Rotation of the thumb turn 108 or keyed lock cylinder 122 will operably linearly drive lock point actuation slide 124 and the deadbolt 110 of the lock mechanism via a set of cooperating gears and/or linkages of the lock mechanism operably interposed therebetween. In the illustrated embodiment, rotation of the thumb turn 108 or keyed lock cylinder 122 operably drives the deadbolt actuator 126 which drives the deadbolt 110 between retracted and extended states illustrated by arrow 128 linearly along a deadbolt axis that is parallel to arrow 128. The deadbolt actuator 126 is also operably engaged with the lock point actuation slide 124 to drive the lock point actuation slide 124 as illustrated by arrow 130 linearly along a lock point actuation slide axis parallel to arrow 130. Typically, the thumb turn 108 or keyed lock cylinder 122 will be rotated 90 degrees between the locked and unlocked states and preferably less than 120 degrees. However, other degrees of rotation are contemplated, such as for example, 180 degrees, or any amount between 90 degrees and 180 degrees or even less than 90 degrees.

It is a feature of embodiments of the invention that the multi-point locking arrangement includes a lockout device 134 that is transitionable between a released state (FIGS. 7 and 9) and a lockout state (FIG. 8). In the lockout state, the lockout device 134 cooperates with the lock mechanism, and in this embodiment, directly with the lock point actuation slide 124, to prevent transitioning the rotatable thumb turn 108 and the keyed lock cylinder 122 from the unlocked state to the locked state. In the released state, the lockout device 134 permits transitioning the rotatable thumb turn 108 and keyed lock cylinder 122 from the unlocked state to the locked state. The lockout device 134 is configured to transition from the lockout state to the released state when the lockout device 134 is depressed illustrated by arrow 136 along a lockout device axis that is parallel to arrow 136.

In the illustrated embodiment, the lockout device 134 includes a projection 138 that is selectively engaged with (FIG. 8) and disengaged from (FIG. 7) a cooperating notch 140 of the lock point actuation slide 124. The lockout device 134 is carried such that it cannot move relative to the hinged panel parallel to arrow 130. As such, when the projection 138 is received in notch 140, the lock point actuation slide 124 is prevented from sliding and being actuated by deadbolt actuator 126. Due to the gearing arrangement, this also prevents rotation of the keyed lock cylinder 122 or thumb turn 108. Thus, when the lockout device 134 is engaged with the lock point actuation slide 124, actuation of the deadbolt 110 and the auxiliary lock bolts is prevented. More particularly, projection 138 defines an abutment 138A that cooperates with and can abut with abutment 140A defined by notch 140. The interference provided by abutments 138A and 140A inhibits sliding motion of lock point actuation slide 124 along lock point actuation slide axis (illustrated by arrow 130 in FIG. 7). Thus, actuation of the deadbolt 110 and auxiliary lock bolts is prevented by the axial abutment of abutments 138A and 140A.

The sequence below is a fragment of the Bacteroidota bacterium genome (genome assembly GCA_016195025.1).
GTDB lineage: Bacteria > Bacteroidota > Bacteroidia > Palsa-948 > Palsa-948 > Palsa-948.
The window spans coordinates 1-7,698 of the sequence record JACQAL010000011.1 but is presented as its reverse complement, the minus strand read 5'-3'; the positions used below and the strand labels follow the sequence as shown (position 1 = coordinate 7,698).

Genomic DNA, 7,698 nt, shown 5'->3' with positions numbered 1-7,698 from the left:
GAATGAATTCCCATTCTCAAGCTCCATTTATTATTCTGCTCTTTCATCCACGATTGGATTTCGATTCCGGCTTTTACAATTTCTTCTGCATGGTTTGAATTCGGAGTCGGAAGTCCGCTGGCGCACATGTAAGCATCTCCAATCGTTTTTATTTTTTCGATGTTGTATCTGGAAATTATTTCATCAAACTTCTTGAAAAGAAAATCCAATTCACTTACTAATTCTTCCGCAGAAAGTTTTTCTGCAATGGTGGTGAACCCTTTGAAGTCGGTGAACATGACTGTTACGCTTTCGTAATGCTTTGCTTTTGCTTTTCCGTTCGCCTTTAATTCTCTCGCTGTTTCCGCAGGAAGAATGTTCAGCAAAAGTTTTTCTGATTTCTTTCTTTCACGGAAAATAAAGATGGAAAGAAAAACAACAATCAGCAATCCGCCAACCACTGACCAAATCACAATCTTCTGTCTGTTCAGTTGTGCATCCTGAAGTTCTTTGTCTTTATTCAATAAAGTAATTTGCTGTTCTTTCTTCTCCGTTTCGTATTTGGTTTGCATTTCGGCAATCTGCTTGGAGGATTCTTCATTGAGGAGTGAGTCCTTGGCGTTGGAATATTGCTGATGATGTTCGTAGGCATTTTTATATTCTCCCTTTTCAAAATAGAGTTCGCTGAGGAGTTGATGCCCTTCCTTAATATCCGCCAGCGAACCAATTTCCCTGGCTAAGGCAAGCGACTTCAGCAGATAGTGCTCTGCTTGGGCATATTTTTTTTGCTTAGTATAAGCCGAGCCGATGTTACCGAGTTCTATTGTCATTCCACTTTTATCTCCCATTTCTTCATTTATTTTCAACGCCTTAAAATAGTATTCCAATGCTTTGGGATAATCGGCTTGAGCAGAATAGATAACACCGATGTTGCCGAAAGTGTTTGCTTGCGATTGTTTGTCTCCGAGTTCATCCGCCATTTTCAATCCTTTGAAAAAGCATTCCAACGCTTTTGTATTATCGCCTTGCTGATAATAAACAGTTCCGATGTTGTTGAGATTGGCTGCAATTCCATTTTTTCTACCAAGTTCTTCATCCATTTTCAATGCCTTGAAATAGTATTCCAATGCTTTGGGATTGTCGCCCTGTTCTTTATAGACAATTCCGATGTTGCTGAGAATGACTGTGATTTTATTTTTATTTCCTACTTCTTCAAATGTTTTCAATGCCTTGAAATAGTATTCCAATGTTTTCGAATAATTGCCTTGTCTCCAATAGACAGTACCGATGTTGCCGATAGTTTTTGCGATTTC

The lockout device 134 includes a contact end 142 that is configured to contact a strike plate 144 or other portion of the secondary door component 106 (e.g. a doorjamb) when the hinged panel 104 is in a closed position. The door jamb or strike plate may be referred to generically as a lockout device strike plate. When the contact end 142 contacts the strike plate 144, the lockout device 134 is depressed, as illustrated by arrow 136 along the lockout device axis, which causes the projection 138 to be disengaged from notch 140 which transitions the lockout device from the lockout state (FIG. 8) to the released state (FIG. 7). With the lockout device 134 depressed, the abutments 138A, 140A will no longer engage or cooperate with one another. Thus, once the lockout device 134 is depressed, the lock point actuation slide 124 is freed to slide along the lock point actuation slide axis as illustrated by arrow 130. With the lock point actuation slide 124 free to slide, the thumb turn 108 or keyed lock cylinder 122 are likewise free to be actuated to transition the deadbolt 110 and auxiliary lock bolts 112, 114 to their extended states and to lock the hinged panel 104 relative to the secondary door component 106. It is noted that the lockout device axis and lock point actuation slide axis are transverse to one another and ideally perpendicular to one another. The relative orientations of these axes of motion allow for the lockout device 134 to be moved to prevent the lockout device 134 from interfering with the motion of the lock point actuation slide 124.